That being said, we must also do it very, very carefully. Ours is a culture where rebukes are regularly given, and even more so now that people can do it from a computer, without seeing the person they are rebuking. In the Gospels, Jesus may have offered a rebuke here and there, but more often he was correcting those who rebuked others unjustly. Jesus’ disciples once rebuked those who brought their children to Jesus, but Jesus gently corrected them. People rebuked a blind beggar who was crying out to Jesus, but Jesus ignored them and healed the beggar. On the day the people celebrated Jesus’ entrance into Jerusalem the Pharisees told him: “Teacher, rebuke your disciples.” But he simply answered, “I tell you, if these were silent, the very stones would cry out.”
When Paul gives his command to Timothy and all pastors that they sometimes need to rebuke, he ends it by adding that they are to do it “with complete patience and teaching.” Time and explanations are needed. There may be sometimes when simply saying “because I said so” is sufficient, but more often, patience and teaching is needed.
It’s interesting to note that in today’s text the first rebuking by Jesus comes in a synagogue and the next one comes in a home. So also today, what we learn from our life together in church should impact the way we act at home. In April St. Paul’s will be hosting a parenting seminar by a group called the National Center for Biblical Parenting. We’ve used their materials before and found them to be very helpful. Today’s message made me think about one of their bits of advice—choose sad over mad. I must confess that I find that to be very challenging. For the most part I think that advice is right on, but I still wonder if there might be a place for a strong rebuke now and then.
Our use of a rebuke is certainly something to think through. But the main point of today’s text is still the power and authority of Jesus. He shows his power and authority not through the force of his rebuke, but rather through the results that he gets. Jesus heals. He casts out evil. He does what we cannot do.
Today’s text is the first in Luke’s Gospel where Jesus shows his power over an evil spirit, but there would be many more occasions just like it. Jesus encountered evil spirits in many forms, and he always had the power to free those in their grip. I have found, and I’m sure you have too, that there are still many forms of evil spirits in our world today. These are the spirits of lies and deceptions which make up people’s addictions, paranoia, anxiety and compulsions. And they are the spirits of temptation which hinder us all, and which some people allow to grow and overshadow that which is good.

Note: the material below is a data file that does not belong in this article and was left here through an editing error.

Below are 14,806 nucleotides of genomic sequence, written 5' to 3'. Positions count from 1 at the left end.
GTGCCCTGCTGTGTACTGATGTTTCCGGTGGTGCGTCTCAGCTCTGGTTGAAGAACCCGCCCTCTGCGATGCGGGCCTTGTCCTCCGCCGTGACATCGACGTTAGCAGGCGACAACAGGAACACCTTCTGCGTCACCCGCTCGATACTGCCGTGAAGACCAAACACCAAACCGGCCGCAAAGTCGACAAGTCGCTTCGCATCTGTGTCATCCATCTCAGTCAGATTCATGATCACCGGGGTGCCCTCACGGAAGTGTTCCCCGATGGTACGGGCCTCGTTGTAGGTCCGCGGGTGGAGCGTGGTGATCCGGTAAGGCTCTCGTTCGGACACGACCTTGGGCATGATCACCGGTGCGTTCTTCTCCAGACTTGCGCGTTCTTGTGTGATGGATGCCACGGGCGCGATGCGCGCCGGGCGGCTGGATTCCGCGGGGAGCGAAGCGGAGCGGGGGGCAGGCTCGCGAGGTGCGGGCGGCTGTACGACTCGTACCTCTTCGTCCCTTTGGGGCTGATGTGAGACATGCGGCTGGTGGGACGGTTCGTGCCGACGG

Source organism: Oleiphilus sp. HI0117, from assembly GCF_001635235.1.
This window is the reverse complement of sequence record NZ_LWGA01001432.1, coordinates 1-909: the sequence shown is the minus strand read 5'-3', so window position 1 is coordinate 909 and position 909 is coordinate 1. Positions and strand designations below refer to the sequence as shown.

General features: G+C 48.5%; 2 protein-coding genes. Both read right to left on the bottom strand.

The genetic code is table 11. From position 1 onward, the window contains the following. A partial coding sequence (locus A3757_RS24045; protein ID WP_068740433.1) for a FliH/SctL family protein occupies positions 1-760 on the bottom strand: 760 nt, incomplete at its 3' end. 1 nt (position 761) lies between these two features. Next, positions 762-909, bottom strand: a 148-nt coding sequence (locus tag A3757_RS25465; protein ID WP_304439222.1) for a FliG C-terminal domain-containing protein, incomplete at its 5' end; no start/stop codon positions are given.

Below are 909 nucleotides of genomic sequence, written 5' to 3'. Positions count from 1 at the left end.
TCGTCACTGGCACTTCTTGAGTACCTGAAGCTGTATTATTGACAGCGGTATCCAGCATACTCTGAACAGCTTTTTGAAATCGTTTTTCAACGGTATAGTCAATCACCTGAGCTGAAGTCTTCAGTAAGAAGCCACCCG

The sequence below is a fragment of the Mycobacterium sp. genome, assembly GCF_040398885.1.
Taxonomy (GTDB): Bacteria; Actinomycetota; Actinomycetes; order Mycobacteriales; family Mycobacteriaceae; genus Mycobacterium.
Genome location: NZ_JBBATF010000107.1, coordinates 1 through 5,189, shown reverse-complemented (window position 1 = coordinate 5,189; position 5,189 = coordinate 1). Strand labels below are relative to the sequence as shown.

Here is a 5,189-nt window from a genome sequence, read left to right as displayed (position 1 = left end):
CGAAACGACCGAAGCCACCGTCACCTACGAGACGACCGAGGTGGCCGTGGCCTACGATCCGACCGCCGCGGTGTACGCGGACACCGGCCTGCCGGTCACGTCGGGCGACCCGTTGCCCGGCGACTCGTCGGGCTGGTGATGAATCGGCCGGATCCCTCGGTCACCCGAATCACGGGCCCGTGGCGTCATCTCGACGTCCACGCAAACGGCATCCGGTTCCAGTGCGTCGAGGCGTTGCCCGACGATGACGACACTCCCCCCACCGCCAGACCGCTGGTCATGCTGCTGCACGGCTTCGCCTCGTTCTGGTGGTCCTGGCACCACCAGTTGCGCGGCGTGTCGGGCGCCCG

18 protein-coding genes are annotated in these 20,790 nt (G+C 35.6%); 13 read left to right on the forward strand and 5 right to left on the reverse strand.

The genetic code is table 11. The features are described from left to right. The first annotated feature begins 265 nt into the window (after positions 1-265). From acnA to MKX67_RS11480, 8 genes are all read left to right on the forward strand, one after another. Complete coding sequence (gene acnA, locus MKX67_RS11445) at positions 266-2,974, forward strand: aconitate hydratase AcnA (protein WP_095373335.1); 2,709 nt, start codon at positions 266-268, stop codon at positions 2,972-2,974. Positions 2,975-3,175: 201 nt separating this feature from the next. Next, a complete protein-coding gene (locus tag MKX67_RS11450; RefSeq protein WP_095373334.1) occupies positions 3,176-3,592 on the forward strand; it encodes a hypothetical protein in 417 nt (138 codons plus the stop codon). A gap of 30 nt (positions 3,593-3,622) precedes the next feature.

Though Jesus heals with a dramatic rebuke, we usually do better to heal with a slow and steady identification and standing up to the lies and temptations which we know to be contrary to God’s Word. We draw on the power of prayer, God’s Word , love and faith. Evil spirits will usually put up a good fight, but they can be overcome.
And then there is the evil which is manifested in disease, illness and the “natural” forces which assault and ail us. In today’s text, Jesus rebuked the fever of Peter’s mother-in-law and she was immediately healed. Though healing usually doesn’t come as quickly for us, it happens nonetheless. Most of us experience many healings throughout life. And whenever we experience a healing of injury or illness it is a sign of God’s grace and the care He has for people.
It may seem to us that God’s healing does not last, for each of us will someday experience the breakdown of our body and breathe our last breath. But death is simply a sign of God’s judgment, just as God’s healing is a sign of his grace.
God does indeed judge us guilty because of our sin, but He has also sent His Son to save us. Jesus died on the cross to pay the price for our sins. By his sacrifice we are given the ultimate healing—the complete forgiveness of our sins and the promise of bodies resurrected to life everlasting. Jesus’ death on the cross was the ultimate rebuking of evil. Those of us who place our trust in Christ as our Savior can be certain that our sins are forgiven and we will live with God forever.
In considering the rebukes of Jesus recorded in the Gospels, we do well to remember that God has always used this method to call us back to Him. We think of verses such as this from the Old Testament: “My son, do not despise the LORD’s discipline or be weary of his rebuke, for the LORD rebukes him whom he loves, as a father the son in whom he delights.” (Proverbs 3:11-12)
Sometimes we are the ones who communicate this rebuke of the Lord. The word for “rebuke” which we have looked at is used one more time in Luke’s Gospel. Luke 23:39 says: “One of the criminals who were hanged railed at Jesus, saying, “Are you not the Christ? Save yourself and us!” But the other rebuked him, saying, “Do you not fear God, since you are under the same sentence of condemnation? And we indeed justly, for we are receiving the due reward of our deeds; but this man has done nothing wrong.”
The rebuking criminal recognized that which was just. He knew God’s rebuke of his sin. He did not despise the Lord’s discipline, but accepted it.
He did not presume to receive God’s blessing, but he did cry out to Jesus: “Remember me when you come into your kingdom.”
Jesus heard him, and extended the mercy of God the Father, which was indeed his to extend: “Truly, I say to you, today you will be with me in Paradise.”
So it is for all who hear the rebuke of God upon their sins and cry out to Jesus as Savior. May God lead us to ever confess our sins and turn to our Savior, and may He guide us as we communicate His Law and Grace to others. In the name of Jesus, amen.